It’s becoming more common for younger children to be cared for outside the home in daycare centers, kindergartens, pre-primary schools, and other early years settings.
On average across EU countries, around a third of children under the age of three visit childcare centers outside the home, rising to almost 90% of three to five-year-olds.
Affordable childcare has many benefits for children and families, but there are still significant inequalities in who is able to access these services.
The benefits of high-quality childcare
It’s estimated that, as of 2020, 24.2% of children in the EU were at risk of poverty. These levels vary throughout Europe, with the highest rates being in Romania, at 41.5%, and the lowest in Slovenia, at 12.1%. The COVID-19 pandemic has also led to higher levels of poverty.
According to a report by the OECD, accessing high-quality childcare has numerous social and economic benefits that could help to reduce inequalities in the EU.
The research shows that young children from low-income households benefit the most from access to affordable, high-quality childcare as it can protect against some of the effects of poverty and strengthen equality of opportunity for the children.
The World Bank Group highlights its lasting effects on cognitive and social development, including language. These effects can be seen throughout childhood, even up to the child’s labor market outcomes at the age of 18.
Another benefit is that it can make it easier for the child’s parent or carer to access employment opportunities or education, which can boost the family income and this further helps the child’s wellbeing. Ultimately, it can help to break the cycle of disadvantage.
However, children from low-income families are still consistently the least likely to use childcare, despite the benefits. Participation varies, and the gap between the most socio-economically advantaged and disadvantaged groups is still significant.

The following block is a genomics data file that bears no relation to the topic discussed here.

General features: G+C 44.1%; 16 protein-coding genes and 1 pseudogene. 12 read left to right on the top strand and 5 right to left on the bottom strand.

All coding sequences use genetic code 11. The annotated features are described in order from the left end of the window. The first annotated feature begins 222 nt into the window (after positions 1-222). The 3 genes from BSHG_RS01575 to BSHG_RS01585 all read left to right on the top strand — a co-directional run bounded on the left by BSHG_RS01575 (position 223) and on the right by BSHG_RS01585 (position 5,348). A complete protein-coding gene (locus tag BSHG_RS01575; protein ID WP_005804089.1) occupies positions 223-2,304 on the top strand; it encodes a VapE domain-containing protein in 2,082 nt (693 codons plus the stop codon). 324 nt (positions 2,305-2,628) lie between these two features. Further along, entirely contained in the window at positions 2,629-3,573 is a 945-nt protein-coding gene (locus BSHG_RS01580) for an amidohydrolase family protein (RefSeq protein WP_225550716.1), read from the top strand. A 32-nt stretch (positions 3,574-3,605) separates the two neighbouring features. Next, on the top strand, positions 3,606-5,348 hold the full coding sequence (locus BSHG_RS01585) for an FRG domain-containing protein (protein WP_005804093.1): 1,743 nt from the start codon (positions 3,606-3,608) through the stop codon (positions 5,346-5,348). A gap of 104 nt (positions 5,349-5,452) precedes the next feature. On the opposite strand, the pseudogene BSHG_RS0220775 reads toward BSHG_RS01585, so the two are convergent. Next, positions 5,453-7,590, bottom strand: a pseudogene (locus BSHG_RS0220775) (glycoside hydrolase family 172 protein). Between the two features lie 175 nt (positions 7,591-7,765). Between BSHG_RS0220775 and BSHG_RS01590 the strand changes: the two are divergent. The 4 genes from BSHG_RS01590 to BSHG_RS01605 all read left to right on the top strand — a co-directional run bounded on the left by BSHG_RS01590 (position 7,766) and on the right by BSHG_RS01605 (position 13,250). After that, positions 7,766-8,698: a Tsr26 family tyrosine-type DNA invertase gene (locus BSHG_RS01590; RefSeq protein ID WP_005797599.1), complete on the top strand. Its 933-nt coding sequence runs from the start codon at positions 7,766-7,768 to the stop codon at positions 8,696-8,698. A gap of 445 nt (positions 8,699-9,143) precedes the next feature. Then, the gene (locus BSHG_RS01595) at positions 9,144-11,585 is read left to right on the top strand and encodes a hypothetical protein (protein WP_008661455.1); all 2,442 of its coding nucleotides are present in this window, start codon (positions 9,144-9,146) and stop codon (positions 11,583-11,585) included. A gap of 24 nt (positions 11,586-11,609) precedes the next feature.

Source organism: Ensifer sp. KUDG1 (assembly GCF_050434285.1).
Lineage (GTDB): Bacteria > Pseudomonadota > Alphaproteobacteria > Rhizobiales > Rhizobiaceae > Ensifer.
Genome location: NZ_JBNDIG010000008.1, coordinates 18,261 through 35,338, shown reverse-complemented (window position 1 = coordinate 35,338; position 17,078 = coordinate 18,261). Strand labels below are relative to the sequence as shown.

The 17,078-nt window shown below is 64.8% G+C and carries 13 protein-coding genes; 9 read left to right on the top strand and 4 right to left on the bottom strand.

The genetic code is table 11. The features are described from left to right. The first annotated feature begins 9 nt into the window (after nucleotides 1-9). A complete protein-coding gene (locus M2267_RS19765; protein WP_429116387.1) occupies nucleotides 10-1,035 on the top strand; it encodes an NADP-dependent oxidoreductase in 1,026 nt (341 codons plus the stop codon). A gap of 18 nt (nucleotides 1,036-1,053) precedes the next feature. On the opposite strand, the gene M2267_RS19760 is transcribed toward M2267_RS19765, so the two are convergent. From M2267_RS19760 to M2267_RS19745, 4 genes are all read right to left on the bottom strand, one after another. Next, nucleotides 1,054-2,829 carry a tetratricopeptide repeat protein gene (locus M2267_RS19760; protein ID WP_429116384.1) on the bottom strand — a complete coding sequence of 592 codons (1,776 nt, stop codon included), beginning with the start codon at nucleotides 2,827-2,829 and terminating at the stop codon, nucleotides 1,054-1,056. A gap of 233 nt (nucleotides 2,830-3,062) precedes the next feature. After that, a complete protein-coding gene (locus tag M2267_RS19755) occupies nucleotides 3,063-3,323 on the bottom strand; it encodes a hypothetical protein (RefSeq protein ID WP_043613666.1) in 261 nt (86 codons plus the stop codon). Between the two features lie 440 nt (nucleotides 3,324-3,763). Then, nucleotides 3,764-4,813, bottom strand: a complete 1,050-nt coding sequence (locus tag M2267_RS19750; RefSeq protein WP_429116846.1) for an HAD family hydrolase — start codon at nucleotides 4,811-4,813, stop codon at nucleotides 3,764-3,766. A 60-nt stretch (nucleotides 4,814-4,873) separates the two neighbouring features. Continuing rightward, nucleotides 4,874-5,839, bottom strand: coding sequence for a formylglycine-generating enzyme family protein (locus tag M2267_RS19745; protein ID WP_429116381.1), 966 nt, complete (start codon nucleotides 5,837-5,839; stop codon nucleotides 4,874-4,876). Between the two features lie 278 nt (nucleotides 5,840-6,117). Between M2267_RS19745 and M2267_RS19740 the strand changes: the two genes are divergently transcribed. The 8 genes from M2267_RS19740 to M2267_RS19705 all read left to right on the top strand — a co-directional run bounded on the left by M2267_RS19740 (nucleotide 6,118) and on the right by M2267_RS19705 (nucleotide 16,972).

The numbers also vary between EU countries. For example, in some countries, like Iceland and Denmark, children’s participation tends to be high regardless of income. But, in other countries, such as France, the UK, and Ireland, there’s a large gap in participation.
Childcare and gender equality
Childcare is also central to gender equality. Women are still overwhelmingly the main caregivers, and childcare costs are a big restraint for some women in the job market. This contributes to the gender pay gap, among other things.
In the EU’s “Care Strategy”, one of the primary focuses is on supporting gender equality, and infrastructure like affordable, high-quality childcare plays an important role in this.
During the COVID-19 pandemic, shortcomings in the care systems became more apparent as women were much more likely to take on unpaid work during this time.
According to an EIGE report, 94% of employed women were responsible for unpaid care work at least several times a week, compared with 70% of employed men.
Women in many EU countries are penalized in the workplace when they become mothers and making childcare affordable, accessible, and high-quality could help to mitigate this.
Policies to increase participation
At the moment, most EU countries provide support to reduce the cost of childcare, but the actual policies on the type of amount of support vary greatly.
In Denmark, Finland, and Swede, childcare is considered an essential public service, and citizens are guaranteed access to childcare from the age of one – and sometimes earlier. Similar provisions exist in other EU countries, including Estonia, Slovenia, and Germany.
Elsewhere, however, legal entitlements to childcare can start much later. In France, Belgium, Spain, Portugal, and Luxemburg, there is free childcare available for three years olds and this typically lasts the duration of the school day.
In Austria, Greece, Latvia, Lithuania, and Poland one year of pre-primary education is compulsory. In the Czech Republic, children are entitled to two years of childcare and in Hungary, they are entitled to three years.
These legal entitlements don’t mean that childcare is free, although it is free or subsidized in some countries. The most common way to do this is through fee reductions. In some countries, such as Nordic countries, fees are heavily subsidized.
In some other countries, there are set ceilings for fees that providers can charge and these fixed amounts are decided by national governments.
Another support option is tax-based support, which is less common. One of the biggest problems with these systems is that there can be long delays. This can reduce some of the incentives to work, particularly for low-income families.
The authors of the OECD report point out that EU policies could boost participation in childcare. Some of the disparities between EU countries and childcare takeup can be explained by how the systems are structured and what type of financial provisions are in place.
According to the authors, expanding legal rights to access high-quality childcare, along with policies to improve financial help, would help to ensure greater participation. Consistent policies for financial assistance across the EU could be key in reducing the current inequalities.
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